People working to protect their properties from Amherst fire

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AMHERST COUNTY (WSLS 10) - Fire crews are still investigating the cause a wildfire in Amherst County that's burned more than 6,400 acres.

With only about 10 percent of the fire contained, firefighters from across the country are coming to the area to help.

An additional 122 firefighters are digging lines to contain the fire, while others are making sure equipment is working correctly.

The Department of Forestry says protecting homes along Indian Creek Road is the main priority.

They've set up a fire line, but people living there are still concerned watching the line of fire on top of Mount Pleasant.

One of those is James Creamer, who says he began working with crews as soon as they arrived at his property.

"I met with them on Monday and showed them, we had an old existing road that went across the mountain and I showed them how to get through there, and all the way back through into Scott's Branch," said Creamer.

Creamer says since then, he's been thankful to see firefighters do everything they can to keep the flames from reaching his family's homes.

"They come through and cut some fire lines through some of our old existing roads and stuff like that and that really helped," said Creamer.

The Forestry Department says, on the larger scale, that work is slowly starting to pay off.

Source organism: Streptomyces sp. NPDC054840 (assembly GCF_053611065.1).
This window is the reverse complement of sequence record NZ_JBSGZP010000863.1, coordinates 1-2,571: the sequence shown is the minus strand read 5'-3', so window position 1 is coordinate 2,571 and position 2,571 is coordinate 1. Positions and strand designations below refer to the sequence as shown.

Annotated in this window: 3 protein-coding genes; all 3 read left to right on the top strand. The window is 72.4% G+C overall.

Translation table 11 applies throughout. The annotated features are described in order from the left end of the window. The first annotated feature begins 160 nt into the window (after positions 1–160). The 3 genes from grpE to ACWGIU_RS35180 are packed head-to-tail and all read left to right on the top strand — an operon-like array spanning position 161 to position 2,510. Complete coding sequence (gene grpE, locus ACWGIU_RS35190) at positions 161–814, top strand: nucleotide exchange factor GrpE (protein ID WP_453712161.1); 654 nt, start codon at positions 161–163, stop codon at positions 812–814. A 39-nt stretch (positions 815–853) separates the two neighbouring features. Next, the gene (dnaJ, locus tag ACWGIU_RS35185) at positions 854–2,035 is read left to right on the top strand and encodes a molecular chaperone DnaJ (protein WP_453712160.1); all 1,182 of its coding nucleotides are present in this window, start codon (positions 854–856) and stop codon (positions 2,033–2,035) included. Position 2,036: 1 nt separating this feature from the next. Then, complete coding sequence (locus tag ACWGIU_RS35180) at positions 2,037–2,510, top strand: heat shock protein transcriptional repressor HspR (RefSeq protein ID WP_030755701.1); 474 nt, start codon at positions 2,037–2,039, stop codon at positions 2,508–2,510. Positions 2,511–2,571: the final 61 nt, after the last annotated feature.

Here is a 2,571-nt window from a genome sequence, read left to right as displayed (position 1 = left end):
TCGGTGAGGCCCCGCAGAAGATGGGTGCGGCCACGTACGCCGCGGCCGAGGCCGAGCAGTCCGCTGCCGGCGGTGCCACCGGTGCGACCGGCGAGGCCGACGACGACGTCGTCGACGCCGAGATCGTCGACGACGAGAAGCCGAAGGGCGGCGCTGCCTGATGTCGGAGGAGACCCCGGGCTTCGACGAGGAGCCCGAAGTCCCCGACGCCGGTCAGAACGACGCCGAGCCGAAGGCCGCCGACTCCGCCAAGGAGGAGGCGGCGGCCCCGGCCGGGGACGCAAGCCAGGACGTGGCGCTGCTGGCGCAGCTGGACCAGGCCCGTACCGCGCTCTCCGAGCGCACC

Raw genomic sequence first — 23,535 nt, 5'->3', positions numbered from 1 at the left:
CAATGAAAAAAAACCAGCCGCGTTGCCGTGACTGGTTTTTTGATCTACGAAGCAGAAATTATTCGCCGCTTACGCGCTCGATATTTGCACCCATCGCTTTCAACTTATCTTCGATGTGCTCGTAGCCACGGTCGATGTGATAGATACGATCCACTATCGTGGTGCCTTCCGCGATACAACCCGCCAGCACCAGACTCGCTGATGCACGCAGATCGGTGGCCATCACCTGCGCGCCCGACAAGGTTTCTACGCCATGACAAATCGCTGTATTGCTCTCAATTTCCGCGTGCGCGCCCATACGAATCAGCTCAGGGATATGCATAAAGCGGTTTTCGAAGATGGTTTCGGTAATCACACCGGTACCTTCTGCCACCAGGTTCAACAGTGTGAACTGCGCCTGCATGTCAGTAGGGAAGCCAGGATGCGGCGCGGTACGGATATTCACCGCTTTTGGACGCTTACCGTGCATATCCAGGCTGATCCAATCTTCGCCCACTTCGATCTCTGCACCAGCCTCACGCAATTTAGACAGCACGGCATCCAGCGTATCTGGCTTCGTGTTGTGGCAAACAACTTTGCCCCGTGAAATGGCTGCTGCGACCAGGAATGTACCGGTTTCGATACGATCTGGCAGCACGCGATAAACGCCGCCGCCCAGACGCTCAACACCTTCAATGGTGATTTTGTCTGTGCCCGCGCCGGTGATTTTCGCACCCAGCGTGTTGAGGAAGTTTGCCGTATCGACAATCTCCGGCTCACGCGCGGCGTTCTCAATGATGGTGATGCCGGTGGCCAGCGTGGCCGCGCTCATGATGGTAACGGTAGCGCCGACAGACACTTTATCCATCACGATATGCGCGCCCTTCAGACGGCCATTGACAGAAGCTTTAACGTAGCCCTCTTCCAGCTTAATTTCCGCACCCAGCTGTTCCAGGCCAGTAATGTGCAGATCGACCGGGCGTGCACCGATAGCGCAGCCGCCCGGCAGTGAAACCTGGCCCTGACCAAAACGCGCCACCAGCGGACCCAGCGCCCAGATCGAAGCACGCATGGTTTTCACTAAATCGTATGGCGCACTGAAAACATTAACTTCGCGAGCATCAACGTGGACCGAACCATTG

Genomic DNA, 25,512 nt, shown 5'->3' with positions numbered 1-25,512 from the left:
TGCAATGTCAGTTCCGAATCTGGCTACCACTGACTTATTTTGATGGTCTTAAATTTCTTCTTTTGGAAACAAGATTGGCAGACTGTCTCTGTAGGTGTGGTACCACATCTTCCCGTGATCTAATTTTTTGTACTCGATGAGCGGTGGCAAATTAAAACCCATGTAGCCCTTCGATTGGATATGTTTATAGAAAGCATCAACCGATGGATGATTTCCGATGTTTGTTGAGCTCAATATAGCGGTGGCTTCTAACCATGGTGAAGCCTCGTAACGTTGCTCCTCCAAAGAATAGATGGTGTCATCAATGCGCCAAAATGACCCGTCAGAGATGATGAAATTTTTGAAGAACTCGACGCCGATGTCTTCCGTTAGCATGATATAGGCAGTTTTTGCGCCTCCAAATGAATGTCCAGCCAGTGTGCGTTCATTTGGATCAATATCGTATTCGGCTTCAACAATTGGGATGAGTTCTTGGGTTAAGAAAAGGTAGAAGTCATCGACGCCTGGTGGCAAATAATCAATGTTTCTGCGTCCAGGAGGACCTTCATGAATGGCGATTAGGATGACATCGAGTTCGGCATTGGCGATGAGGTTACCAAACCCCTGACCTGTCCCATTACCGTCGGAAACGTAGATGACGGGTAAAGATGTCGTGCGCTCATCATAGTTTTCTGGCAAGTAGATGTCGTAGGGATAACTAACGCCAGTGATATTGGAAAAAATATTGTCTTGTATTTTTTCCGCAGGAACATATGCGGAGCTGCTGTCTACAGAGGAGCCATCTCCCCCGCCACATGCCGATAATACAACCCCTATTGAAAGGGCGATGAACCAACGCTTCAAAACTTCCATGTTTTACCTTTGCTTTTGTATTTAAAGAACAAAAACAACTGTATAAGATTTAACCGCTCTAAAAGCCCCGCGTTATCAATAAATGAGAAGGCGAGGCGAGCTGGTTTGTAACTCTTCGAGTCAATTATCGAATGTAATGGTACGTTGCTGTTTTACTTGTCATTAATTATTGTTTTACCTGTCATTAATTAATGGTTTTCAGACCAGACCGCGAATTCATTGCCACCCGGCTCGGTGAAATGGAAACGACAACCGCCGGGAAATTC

"We feel confident at this point that 10 percent of that line will hold and will not be threatened by any type of fire jumping," said Kurt Thompson, with the U.S. Forestry Service.

Even so, people like Creamer are making sure to take every precaution.

"We did take a bulldozer and cut a fire line around his place just to be on the safe side in case it did jump," said Creamer.

The Forestry Department says it's making progress by actually lighting any existing leaves and brush on fire in advance.

"We will intentionally burn that fuel out so that we can consume the fuel and actually widen the fire line in a sense, and actually starve the fire of fuel," said Thompson.

Creamer says now, all the community can hope for is a little help from the environment.

"We're hoping for Mother Nature to give us a little, keep the winds down and give us a little rain maybe tomorrow or the next day. We're hoping and praying for that," said Creamer.

Crews say relief could be only about a week away.

They're hoping to see about a half an inch of rainfall in the middle of next week, and that could dampen the ground and make it easier to put out the flames.